Alice's Adventures in the Ural Mountains


August A Imholtz Jr.

A very important entry, but also in part a puzzling one, occurs in Lewis Carroll’s diary for 17 August 1862.  It reads:

In the afternoon Harcourt and I took the three Liddells up to Godstow, where we had tea: we tried the game of “the Ural Mountains” on the way, but it did not prove very successful, and I had to go on with my interminable fairy-tale of ‘Alice’s Adventures.’(1)

The important part, of course, is that Carroll had to go on with “the interminable fairy-tale of ‘Alice’s Adventures,” thus proving, were any proof required, that the tale which became Alice’s Adventures Under Ground was not told in one sitting on the famous 4th of July expedition to Godstow.  

The puzzling matter, however, is what was meant by “the Ural Mountains” game?

In a note on that passage in his edition of Lewis Carroll’s  Diaries, Edward Wakeling shrewdly speculated that “it was probably a word game played mentally” (2) and in a sense, as we shall see, that is the case.

Macmillan’s Magazine of March 1862 contained a short piece called “The Ural Mountains: A New Parlour Game.”  The article was signed E.E.B. and H.S. In this game one player would be chosen as the “judge” and the remainder of the players were divided into two teams, each with its own captain.  Here is how the game was described in that March issue of the  magazine, which was almost certainly read by Carroll.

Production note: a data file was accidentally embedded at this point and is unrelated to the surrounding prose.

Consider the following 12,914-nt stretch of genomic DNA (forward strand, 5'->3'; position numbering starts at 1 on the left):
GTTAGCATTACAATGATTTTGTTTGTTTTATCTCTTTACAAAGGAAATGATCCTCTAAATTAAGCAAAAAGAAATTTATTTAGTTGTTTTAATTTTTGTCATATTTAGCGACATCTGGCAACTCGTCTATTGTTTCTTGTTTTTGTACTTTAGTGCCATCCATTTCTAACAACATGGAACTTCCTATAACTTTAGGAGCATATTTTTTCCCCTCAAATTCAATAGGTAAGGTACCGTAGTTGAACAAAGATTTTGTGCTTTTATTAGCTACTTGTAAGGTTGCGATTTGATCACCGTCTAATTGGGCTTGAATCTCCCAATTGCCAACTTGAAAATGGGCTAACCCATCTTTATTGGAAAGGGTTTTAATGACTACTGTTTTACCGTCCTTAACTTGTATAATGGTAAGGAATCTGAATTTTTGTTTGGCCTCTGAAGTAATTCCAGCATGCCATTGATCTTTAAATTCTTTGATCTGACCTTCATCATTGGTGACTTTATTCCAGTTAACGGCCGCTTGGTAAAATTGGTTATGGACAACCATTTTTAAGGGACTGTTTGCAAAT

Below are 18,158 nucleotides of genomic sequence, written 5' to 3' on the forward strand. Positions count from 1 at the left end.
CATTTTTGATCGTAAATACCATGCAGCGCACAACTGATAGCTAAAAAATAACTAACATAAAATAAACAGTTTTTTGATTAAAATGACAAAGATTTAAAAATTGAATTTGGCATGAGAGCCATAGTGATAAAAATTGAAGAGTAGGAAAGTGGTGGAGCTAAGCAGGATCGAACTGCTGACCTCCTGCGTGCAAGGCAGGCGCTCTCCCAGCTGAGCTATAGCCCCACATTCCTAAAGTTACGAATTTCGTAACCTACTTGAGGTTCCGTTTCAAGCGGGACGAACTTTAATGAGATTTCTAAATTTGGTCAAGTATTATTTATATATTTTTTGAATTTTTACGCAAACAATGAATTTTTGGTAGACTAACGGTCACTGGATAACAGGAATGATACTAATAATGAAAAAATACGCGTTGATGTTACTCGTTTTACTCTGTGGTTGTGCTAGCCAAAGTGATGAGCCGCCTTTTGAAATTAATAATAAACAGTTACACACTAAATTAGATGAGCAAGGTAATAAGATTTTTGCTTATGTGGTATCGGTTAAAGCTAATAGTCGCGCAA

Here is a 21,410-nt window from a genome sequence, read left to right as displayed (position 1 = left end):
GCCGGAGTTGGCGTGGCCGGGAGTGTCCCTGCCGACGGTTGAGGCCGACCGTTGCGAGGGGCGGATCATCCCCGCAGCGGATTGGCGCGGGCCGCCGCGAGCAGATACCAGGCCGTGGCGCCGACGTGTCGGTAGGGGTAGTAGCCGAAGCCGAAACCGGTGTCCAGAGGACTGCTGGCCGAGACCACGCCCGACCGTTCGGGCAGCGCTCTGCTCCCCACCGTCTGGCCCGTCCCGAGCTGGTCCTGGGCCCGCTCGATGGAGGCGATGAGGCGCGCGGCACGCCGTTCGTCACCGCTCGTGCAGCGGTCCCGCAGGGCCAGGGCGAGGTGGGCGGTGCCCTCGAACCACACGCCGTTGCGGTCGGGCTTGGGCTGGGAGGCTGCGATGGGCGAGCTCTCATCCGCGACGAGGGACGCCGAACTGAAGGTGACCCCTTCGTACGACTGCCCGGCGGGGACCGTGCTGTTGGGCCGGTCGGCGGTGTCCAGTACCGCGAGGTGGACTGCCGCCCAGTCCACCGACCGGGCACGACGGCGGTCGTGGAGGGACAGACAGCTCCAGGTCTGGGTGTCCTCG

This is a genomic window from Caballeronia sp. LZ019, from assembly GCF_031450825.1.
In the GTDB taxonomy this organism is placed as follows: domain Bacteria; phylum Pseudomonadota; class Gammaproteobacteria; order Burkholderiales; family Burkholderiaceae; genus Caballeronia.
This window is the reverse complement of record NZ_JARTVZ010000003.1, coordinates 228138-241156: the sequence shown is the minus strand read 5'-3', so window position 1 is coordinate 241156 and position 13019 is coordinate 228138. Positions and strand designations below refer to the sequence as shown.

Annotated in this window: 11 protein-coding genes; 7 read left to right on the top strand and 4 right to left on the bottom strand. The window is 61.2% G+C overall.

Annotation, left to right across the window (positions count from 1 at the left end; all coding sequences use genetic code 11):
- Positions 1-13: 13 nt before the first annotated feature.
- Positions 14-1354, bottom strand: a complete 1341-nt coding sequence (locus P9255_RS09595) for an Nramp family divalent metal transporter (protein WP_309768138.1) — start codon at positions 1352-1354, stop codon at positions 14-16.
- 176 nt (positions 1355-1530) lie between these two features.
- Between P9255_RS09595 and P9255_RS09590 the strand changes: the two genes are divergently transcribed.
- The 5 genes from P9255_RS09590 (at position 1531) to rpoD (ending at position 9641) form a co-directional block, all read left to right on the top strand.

The game is begun by the captains, one of whom accuses the other of some imaginary crime –  the more absurd the better.  He is then subject to an examination from his antagonist as to the circumstances of the charge, his means of knowing it, the supposed motives, and anything in heaven or earth that may be considered to be in any way connected with it. (p. 409)

That sounds a bit like the proceedings in the Wonderland trial of the Knave of Hearts.  The heart of the game, however, consisted of interrogation and counter-interrogation which were “carried on by each team member in turn, each being responsible for elaborating the charge or defense in a consistent way.  Any inconsistencies are challenged as ‘blots’ and referred to the judge; the side that ends up with the fewest blots wins.”(3)

The game was actually invented by Henry Sidgwick (1838 – 1900), the Cambridge Classical scholar, moral philosopher and economist who was as well  a founder of the Society for Psychical Research .  The account of the game was published by his long-time friend and fellow Cambridge Apostle,  the Classics schoolmaster Edward Ernest Bowen (1836–1901), who gave Sidgwick at least partial credit for it!  We know from a letter Sidgwick sent to his friend Graham Dakyns in March of 1862 that “he had nothing to do with the Macmillan’s article, though he ‘assuredly’ did invent the game.”(4)

Is it indeed surprising that Harcourt and the three Liddell girls did not take to “the Ural Mountains game”?  That surely could have been considered a blot on what was otherwise another enjoyable excursion.

Macmillan's Magazine

This was a monthly British magazine from 1859 to 1907 published by Alexander Macmillan. The magazine was a literary periodical that published fiction and non-fiction works from primarily British authors. Thomas Hughes had convinced Macmillan to found the magazine. The first editor was David Masson; he was replaced in 1865. George Grove edited the magazine beginning in 1873. In its first decade of existence, Frederick Denison Maurice was a prolific contributor.


(1)  Wakeling, Edward. Lewis Carroll’s  Diaries.  Luton: The Lewis Carroll Society, 1997. Vol. 4,   p. 115
(2) Ibid.
(3) Schultz, Bart. Henry Sidgwick: Eye of the Universe. An Intellectual Biography. Cambridge: Cambridge University Press, 2004. p. 34
(4) ibid.

Lewis Carroll Society - Lewis Carroll’s Diaries Vol 1 - 10.

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